Holding period rules for preferential capital gains
What a difference a day makes! We've all heard that expression more often than we care
to remember. But when it comes to selling appreciated-in-value capital assets such as
stocks, the expression isn't a cliché. One less day of ownership can be the difference
between having your gain taxed at your regular tax rate (which can be as high as 35%)
instead of at the preferential 15% top tax rate that applies to long-term capital gain from
most capital assets (and a 5% capital gains rate for those who would pay regular tax at a
rate below 25% on the gain if it were treated as ordinary income instead of capital gain).
The tax term involved is called the holding period, the minimum period of time you must
hold a capital asset for gain to be favorably taxed as long-term capital gain.
Here's an introduction to some of the more common holding period rules that apply to
capital assets. It will help you avoid making a tax mistake that can't be undone once your
trade is made. Keep in mind, however, that the tax payable on your gain is only one of
the factors to take into account in deciding when to sell a capital asset. For example, if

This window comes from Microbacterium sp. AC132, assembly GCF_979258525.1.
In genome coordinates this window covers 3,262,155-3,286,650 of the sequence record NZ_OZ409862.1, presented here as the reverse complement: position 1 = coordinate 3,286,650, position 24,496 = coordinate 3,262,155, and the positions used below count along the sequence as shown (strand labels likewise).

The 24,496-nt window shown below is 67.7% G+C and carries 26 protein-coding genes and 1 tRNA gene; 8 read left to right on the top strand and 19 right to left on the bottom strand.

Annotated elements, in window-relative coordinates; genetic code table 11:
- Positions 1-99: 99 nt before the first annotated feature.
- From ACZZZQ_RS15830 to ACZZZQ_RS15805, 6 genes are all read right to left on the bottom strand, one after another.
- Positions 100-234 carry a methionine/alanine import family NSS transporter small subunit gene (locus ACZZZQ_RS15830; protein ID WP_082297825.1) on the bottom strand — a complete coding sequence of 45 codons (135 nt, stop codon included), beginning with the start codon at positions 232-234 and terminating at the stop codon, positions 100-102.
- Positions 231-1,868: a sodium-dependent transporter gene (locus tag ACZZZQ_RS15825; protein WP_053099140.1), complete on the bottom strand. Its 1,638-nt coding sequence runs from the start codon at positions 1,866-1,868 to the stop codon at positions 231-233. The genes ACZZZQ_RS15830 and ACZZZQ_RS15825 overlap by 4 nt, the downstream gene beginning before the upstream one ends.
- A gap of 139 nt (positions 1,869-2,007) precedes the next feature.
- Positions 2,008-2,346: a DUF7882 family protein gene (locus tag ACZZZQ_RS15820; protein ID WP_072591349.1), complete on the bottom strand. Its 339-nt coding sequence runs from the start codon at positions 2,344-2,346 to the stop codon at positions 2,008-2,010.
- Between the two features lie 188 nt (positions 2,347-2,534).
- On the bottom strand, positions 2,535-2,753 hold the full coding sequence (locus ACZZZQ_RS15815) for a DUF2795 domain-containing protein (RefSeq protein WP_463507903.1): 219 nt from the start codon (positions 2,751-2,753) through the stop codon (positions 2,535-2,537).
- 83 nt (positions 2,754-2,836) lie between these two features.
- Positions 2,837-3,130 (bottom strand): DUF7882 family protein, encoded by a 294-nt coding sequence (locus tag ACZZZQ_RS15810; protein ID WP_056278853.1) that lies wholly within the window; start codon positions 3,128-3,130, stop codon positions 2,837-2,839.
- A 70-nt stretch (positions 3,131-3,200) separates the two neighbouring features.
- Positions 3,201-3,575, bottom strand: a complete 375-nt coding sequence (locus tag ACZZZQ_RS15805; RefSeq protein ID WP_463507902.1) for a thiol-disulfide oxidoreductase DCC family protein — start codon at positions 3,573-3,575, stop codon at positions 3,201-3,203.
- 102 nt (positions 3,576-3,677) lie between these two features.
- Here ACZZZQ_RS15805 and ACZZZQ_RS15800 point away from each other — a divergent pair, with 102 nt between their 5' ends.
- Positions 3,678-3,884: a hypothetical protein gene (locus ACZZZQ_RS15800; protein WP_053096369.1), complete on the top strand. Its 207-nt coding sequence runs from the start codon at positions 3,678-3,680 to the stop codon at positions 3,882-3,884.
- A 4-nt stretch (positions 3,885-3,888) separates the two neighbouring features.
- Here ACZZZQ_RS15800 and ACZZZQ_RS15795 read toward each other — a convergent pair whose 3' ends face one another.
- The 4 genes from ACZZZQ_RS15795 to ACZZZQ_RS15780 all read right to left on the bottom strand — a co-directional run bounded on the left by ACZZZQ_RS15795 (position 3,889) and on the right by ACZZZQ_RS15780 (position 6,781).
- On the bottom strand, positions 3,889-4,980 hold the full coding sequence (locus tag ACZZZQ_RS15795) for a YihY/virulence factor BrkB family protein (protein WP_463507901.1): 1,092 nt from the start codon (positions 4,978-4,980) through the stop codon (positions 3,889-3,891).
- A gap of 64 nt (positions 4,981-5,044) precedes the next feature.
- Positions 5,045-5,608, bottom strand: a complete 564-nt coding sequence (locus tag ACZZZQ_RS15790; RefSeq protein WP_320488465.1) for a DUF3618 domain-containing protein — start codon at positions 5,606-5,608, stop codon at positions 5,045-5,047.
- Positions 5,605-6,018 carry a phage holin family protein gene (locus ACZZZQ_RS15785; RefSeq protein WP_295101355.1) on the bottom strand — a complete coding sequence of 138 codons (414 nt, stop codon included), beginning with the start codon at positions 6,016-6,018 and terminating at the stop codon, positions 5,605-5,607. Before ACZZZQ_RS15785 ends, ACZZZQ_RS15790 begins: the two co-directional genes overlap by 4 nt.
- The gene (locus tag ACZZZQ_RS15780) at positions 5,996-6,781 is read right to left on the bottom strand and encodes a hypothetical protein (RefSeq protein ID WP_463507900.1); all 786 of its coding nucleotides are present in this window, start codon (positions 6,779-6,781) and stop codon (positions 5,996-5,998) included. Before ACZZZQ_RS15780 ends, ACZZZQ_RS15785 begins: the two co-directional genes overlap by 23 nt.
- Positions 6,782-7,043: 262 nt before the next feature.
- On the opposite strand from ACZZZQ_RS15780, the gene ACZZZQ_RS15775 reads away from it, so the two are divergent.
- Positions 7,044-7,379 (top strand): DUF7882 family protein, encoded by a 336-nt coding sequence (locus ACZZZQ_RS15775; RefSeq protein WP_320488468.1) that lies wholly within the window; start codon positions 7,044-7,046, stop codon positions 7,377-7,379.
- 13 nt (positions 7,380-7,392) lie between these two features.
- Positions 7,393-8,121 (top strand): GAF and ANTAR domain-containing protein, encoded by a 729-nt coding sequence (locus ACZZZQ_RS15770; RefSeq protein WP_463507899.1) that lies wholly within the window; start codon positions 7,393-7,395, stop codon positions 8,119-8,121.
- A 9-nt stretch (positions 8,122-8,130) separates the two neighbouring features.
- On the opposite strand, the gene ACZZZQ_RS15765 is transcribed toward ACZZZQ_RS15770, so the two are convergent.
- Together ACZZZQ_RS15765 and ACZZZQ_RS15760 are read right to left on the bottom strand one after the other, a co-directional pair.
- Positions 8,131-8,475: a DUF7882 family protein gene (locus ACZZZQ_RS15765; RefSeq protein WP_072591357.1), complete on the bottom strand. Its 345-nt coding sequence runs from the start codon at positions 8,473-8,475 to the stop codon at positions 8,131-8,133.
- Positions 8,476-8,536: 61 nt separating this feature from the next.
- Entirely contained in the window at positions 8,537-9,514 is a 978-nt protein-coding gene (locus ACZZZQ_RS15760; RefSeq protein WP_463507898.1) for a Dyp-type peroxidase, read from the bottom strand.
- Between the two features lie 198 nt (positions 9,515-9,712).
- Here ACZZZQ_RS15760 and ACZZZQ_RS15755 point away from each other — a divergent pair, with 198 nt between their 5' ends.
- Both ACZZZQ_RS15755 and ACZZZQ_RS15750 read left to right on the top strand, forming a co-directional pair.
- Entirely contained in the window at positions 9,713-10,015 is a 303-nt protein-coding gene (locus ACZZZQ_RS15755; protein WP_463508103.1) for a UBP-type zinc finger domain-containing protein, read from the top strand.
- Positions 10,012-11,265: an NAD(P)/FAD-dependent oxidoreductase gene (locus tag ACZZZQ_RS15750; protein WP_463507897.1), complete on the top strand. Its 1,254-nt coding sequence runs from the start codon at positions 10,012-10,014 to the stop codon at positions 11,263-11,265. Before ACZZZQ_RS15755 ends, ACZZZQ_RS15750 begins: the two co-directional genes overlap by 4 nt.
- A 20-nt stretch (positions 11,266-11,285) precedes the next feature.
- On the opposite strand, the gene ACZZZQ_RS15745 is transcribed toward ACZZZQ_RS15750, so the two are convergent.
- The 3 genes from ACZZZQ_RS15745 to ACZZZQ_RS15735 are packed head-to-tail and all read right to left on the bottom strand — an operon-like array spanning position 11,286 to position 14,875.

you expect a stock's value to decline substantially before the long-term holding period is
met, you may very well be better off by selling that stock immediately and paying tax at
the higher rate for short-term gains.
General holding period rule. To yield “long term” capital gain, an asset must be held
for more than one year, in other words, for at least a year and a day. The holding period
begins on the day after you buy an asset, and ends on the day you sell it. For example,
suppose you bought stock on Jan. 3 of Year 1. Your holding period began on Jan. 4 (the
day after you bought). If you sell at a profit on or after Jan. 4 of Year 2, your gain will be
long-term capital gain. If you sell on Jan. 3, Year 2 (or sooner), any gain will be short-
term, taxed at the same rate as ordinary income. Keep in mind that